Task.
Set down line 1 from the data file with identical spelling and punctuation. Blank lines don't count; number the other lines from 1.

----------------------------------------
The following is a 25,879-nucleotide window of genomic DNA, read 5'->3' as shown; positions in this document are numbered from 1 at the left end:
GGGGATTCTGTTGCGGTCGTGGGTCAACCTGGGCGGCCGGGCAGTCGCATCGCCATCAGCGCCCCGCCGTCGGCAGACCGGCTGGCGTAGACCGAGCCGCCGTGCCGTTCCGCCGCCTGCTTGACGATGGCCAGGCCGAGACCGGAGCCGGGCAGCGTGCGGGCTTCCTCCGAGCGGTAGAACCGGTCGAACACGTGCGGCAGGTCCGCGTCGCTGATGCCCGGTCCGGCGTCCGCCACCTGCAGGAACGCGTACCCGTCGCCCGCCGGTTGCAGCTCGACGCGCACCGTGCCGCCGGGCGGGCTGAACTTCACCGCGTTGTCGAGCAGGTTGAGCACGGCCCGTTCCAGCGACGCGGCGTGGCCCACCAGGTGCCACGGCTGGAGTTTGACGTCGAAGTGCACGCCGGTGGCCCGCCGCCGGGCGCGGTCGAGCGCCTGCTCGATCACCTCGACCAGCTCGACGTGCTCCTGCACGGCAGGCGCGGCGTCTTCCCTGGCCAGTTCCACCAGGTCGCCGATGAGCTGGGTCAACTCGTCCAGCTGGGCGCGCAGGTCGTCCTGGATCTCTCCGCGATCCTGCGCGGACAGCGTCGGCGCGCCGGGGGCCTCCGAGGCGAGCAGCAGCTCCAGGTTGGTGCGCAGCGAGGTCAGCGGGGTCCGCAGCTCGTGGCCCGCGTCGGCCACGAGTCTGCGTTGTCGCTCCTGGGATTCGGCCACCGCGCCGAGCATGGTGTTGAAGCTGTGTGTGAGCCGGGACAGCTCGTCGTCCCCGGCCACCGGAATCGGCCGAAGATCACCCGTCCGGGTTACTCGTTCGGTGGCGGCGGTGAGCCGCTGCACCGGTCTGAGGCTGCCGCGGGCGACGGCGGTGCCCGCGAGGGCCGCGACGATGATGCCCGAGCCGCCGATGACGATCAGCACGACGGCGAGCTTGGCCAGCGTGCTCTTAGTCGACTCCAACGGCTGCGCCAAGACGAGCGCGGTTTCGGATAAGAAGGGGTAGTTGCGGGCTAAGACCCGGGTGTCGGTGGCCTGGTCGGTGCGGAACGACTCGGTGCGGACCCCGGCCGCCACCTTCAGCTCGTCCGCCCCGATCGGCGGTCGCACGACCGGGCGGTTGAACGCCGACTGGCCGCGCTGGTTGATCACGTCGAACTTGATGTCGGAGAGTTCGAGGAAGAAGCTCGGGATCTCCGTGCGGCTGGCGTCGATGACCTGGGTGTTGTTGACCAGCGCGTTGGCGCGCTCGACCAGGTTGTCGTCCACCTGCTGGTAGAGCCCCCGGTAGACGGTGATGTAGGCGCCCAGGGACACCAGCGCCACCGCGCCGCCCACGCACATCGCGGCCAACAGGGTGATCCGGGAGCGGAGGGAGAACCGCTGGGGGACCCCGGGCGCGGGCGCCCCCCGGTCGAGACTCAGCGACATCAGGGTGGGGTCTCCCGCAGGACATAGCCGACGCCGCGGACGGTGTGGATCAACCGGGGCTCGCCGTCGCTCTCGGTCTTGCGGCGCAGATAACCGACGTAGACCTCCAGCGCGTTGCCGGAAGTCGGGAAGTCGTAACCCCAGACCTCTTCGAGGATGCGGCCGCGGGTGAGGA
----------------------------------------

The following is a 25,879-nucleotide window of genomic DNA, read 5'->3' as shown; positions in this document are numbered from 1 at the left end: